The Iggyfied Home

    (A version of this article appeared in the January 2013 edition of SHOWSIGHT.)
    Living with Italian Greyhounds

    Living with Italian Greyhounds

    Most people refer to them as Iggies or IGs. For the uninitiated, they are Italian Greyhounds, a breed that graces the Toy Group at AKC shows but is integrated with the larger Sighthounds in the FCI-based Standard used throughout most of Europe, Asia, and South America. They fit flawlessly into both. They also are fantastic companions for people with an eye for beauty, a love for fun and the unexpected, a willingness to accept a few charismatic foibles and no embarrassment at sharing love with a highly devoted animal.

    These dogs are not couch potatoes indoors like their larger Greyhound cousins. They are small enough to enjoy romping and playing wildly in the tiniest apartment. They can be active almost to the point of being hyper, and that energy can remain with them into their double-figured years.

    Italian Greyhounds runnin on yellow leaves

    Activities like Agility or Lure Coursing or less structured active play on a regular basis can help to tone this down. Keeping two IGs is easier for some people, especially if no one is at home for quite a few hours during the day. More than two, however, can complicate housetraining problems and possibly accelerate the wild behavior.

    It’s quite important to “IG proof” the home by eliminating high backed furniture or moving it against a wall, removing anything that could become a booby trap for an IG leg, such as a webbed chair, inviting window sill, or other high-up attraction. Most IGs consider it great sport to leap from one chair or sofa back to another. These dogs also have an amazing ability to sense that something on a table or countertop, although essentially out of sight, might be delicious or possibly a fun plaything; and they usually are sufficiently agile to do something about it.

    Puppies and young adults can be surprisingly destructive chewers. The best solution is to keep temptation out of reach. The IG not only has excellent vision but the other senses are keen as well. Most of ours have been able to hear a magnetic refrigerator door being opened from two rooms away. They are adept at begging, those “to die for” expressive faces, making the house rules regarding no between meal human food treats difficult to enforce.

    Above all, the IG, although generally cordially aloof with strangers, is extremely affectionate and loves to be with its person or persons. Walking, either on city streets or down country lanes—or anywhere in between—is a favorite pastime and is a healthful occupation for both dog and owner. Those walks must be on a lead, however, as the average IG is highly motivated to chase small animals and, although they are not the type of dog that is likely to run away from home for the sheer joy of exploring, the lure of going after something that is moving away rapidly has caused many an IG to become lost, not to mention that most of them have little sense regarding danger from automobiles.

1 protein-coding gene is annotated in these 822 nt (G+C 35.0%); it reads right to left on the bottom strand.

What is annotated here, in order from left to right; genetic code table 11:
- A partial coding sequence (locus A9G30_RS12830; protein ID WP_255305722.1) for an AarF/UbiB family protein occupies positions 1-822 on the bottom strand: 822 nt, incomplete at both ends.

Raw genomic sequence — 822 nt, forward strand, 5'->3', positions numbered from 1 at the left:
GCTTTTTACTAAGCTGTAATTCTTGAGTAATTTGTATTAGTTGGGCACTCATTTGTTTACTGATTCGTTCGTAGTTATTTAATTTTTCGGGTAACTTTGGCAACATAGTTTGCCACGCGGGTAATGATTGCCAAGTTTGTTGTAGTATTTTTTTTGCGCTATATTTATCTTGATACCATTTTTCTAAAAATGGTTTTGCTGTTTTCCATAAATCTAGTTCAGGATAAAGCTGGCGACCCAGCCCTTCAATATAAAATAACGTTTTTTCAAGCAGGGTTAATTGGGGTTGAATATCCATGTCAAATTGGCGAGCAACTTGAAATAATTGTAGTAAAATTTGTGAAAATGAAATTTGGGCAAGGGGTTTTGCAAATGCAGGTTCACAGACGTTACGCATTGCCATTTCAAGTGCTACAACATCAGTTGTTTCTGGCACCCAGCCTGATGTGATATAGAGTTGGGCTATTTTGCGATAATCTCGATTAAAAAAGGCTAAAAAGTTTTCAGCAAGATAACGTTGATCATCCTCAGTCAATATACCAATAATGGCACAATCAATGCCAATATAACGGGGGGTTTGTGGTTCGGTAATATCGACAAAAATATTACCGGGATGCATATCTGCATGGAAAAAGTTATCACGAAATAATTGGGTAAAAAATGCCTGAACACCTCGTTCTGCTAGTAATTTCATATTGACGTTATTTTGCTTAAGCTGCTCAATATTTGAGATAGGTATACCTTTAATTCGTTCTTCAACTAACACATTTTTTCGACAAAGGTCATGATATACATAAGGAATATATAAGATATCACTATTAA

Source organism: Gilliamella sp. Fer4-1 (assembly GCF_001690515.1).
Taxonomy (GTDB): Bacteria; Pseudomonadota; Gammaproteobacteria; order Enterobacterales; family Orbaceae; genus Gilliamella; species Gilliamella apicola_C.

Almost everyone has heard stories of the difficulties encountered in housetraining this breed. They aren’t the easiest dogs in the world in this respect; but they are far from impossible. If one keeps in mind that these are small dogs with small bladders, the first hurdle can be overcome. Don’t make them wait. They also don’t like going out into the cold, wind or rain. The best results are obtained with dual housetraining, which means supplying the little prince or princess with some kind of indoor potty device. The type that uses artificial turf has resulted in some great success and is not quite as unattractive as an area of sopping wet newspapers or a litterbox. For outdoor potty purposes, in areas where a doggie door is safe to use, most IGs can be fairly easily trained to use it.

    2 photos combined, left: Italian Greyhound in the field of yellow flowers, right: young child holding an Italian Greyhound puppy

    Living with one or more Italian Greyhounds can be a sensuous experience. Not necessarily lap dogs, typically, IGs prefer to sit or lie next to their person, making as much body contact as possible, chin resting lightly on an arm or leg, and will nearly always remain in this position until the human gets up or something exciting is starting to go on somewhere. Gently stroking a silky neck or body is a calming influence for both human and canine.